Museology Uncategorized

Top 5 Best Books on Museology – Must Read!!

Whether you are a restorer, a curator, or any other museum professional, museum care can feel sometimes intimidating. You have to handle a lot of responsibilities—from protecting the objects to managing the exhibition and everything in between.

While you can reach out to your peers or seniors for guidance, picking a book from top 5 books on museology by a museum expert who thoughtfully presents and explains the concepts and guidance on museum care is a great help. Resources like these can help you realize that museum care doesn’t have to be complicated or overwhelming when done right.

Fortunately, books on museology , these have been written by experts to help understand and address all important aspects of museum care such as restoration, marketing, and conservation.

Below are our recommendations of the best books on museology you should own.

What Makes a Great Exhibition? By Paula Marincola

Let’s admit it.

Museums are changing from a house of rare art into audience-friendly institutions that often showcase items to draw crowds. However, in midst of this transformation, there is an unanswered question pops out—What makes a great exhibition?

Here comes this book that compiled the views of museum experts, including the world’s leading curators and art historians.

The book “What Makes a Great Exhibition?” probes into the challenges being faced by American and European art. The distinguished experts put forward their views on diverse topics. Some of the interesting topics that have been addressed by the contributors are “ethnically-focused exhibitions” and “exhibition and exhibition-maker”.

What Makes a Great Exhibition? is really a thought-provoking piece on the practice of curatorial work and the mission of modern museums.

Shop The Book from HERE!

The Conservation and Restoration of Paintings by John Clifton:

This is a detailed guidebook to the interesting aspects of conservation and restoration of paintings. The book talks about the issues of confusing and multilayered problems.

The author has also explained basic techniques, materials used in both the original paintings and in restoration, chemical formulas, and the tools and methods of storage and handling. He has also advised on how to avoid the common pitfalls. The book includes chapters on the Restorer and the Studio; Construction of Paintings; Technique of Painting; Renovation and Repair; and a bibliography, glossary, and index.

Plus, the chapters are made more engaging and understandable with illustrations on techniques and the assembly of the components.

Shop The Book from HERE!

Museum Marketing and Strategy by Philip Kotler, Neil G. Kotler, and Wendy I. Kotler:

Revised and updated, this book is a useful resource when it comes to museum marketing and strategy.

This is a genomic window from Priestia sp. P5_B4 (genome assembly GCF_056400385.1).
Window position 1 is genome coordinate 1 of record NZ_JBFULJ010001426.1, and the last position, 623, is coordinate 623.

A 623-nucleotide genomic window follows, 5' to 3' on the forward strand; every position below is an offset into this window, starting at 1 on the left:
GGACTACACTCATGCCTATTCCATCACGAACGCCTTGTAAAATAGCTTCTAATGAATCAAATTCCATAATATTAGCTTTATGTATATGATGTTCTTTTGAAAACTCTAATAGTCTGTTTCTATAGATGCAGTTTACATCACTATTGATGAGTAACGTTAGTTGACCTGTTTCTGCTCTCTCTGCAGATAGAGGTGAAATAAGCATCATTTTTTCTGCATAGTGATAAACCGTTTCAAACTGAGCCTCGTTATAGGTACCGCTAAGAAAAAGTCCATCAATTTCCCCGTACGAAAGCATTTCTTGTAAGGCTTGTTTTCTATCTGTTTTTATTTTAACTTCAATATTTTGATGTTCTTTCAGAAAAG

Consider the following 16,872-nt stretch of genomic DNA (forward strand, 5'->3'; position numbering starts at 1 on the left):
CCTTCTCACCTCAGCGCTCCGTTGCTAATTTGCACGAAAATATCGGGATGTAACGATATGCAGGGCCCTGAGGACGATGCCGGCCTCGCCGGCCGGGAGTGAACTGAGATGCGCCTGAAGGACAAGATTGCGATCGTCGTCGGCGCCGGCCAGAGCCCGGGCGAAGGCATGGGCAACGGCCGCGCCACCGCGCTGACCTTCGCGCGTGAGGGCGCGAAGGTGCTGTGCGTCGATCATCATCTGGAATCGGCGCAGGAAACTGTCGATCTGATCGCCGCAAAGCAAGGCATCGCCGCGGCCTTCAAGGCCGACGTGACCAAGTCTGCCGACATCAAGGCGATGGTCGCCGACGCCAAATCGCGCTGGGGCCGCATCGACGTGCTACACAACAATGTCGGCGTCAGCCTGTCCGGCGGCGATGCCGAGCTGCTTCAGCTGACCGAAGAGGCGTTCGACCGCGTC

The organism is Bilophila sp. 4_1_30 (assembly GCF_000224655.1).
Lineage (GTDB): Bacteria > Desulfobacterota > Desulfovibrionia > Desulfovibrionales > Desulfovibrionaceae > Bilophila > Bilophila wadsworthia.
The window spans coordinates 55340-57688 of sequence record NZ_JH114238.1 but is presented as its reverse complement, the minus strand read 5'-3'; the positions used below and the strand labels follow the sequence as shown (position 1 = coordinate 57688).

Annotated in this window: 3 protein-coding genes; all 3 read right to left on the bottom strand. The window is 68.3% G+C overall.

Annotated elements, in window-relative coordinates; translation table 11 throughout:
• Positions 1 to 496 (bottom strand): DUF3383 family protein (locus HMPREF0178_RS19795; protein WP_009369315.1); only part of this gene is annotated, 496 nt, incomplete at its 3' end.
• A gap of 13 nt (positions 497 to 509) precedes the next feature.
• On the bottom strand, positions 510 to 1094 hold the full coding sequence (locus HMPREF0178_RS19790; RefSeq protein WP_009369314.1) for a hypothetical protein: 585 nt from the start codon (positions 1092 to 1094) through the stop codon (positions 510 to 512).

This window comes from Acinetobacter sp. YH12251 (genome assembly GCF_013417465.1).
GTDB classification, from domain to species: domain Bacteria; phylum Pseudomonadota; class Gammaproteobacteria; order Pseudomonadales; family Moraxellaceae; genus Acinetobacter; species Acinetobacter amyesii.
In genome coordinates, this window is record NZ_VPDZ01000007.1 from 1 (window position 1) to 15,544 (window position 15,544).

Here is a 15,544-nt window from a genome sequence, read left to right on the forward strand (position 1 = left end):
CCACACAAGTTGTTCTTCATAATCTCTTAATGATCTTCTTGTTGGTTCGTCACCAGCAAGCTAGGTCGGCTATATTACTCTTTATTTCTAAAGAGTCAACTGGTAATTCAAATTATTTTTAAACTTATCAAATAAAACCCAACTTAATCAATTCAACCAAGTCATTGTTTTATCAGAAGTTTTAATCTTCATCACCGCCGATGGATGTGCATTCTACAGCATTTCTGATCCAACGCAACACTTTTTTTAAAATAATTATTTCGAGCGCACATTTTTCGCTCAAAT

It explains a tried and tested framework for examining marketing and strategic goals associated with the museum’s mission, opportunities, challenges, and resources.

The book includes a complete range of marketing techniques and covers the most current information on branding, positioning, and e-marketing.

Besides, it outlines the issues associated with the museum community and provides solutions such as the definition of the exchange process between a consumer value and a museum’s offerings; differentiating a museum and communicating its unique value in a competitive marketplace; finding, creating, and retaining consumers and converting visitors to members and members to volunteers; and achieving financial stability.

The book guides you on how to develop a consumer-centered museum. A must-have for new museums or the one that wants to draw more visitors!

Shop The Book HERE!

The Curator’s Handbook by Adrian George:

This is the essential resource for the curators and curatorial students, covering every stage of the process of organizing an exhibition, regardless of the venue, from initial idea to final installation.

It explains curatorial work from its origins in the 17th century onward and highlights the roles of the modern curator. Its chapters cover the tracing of the various stages of the exhibition process and present information in a lucid, informative language through helpful illustrations and tables.

Some of the important topics covered by this book are creating the concept to writing contracts and loan requests; aligning budgets and schedules; creating exhibition catalogs and interpretation materials; designing gallery spaces; working with art handlers, lenders, and artists; organizing private exhibitions or shows; and documenting a show.

Shop The Book From HERE!

Conservation Treatment Methodology by Barbara Appelbaum:

It is important to know how to interact with an object before you start handling and treating it.

All you need to shop this book by Barbara Appelbaum.

The book has listed all the visual examination and documentation to help you choose the right method and materials for treating the objects. The author has also guided on all the different things you should have for successful conservation.

You will also find out why one approach might not work for every object even if it is made from the same material or by the same artist. The book also highlights the importance of going through the material science of the object as well as its historical and cultural significance and sentimental value while “treating” it.

Shop The Book From HERE!

So these are the books on museology to help you hone your skills as a museum professional. Which one is your favorite?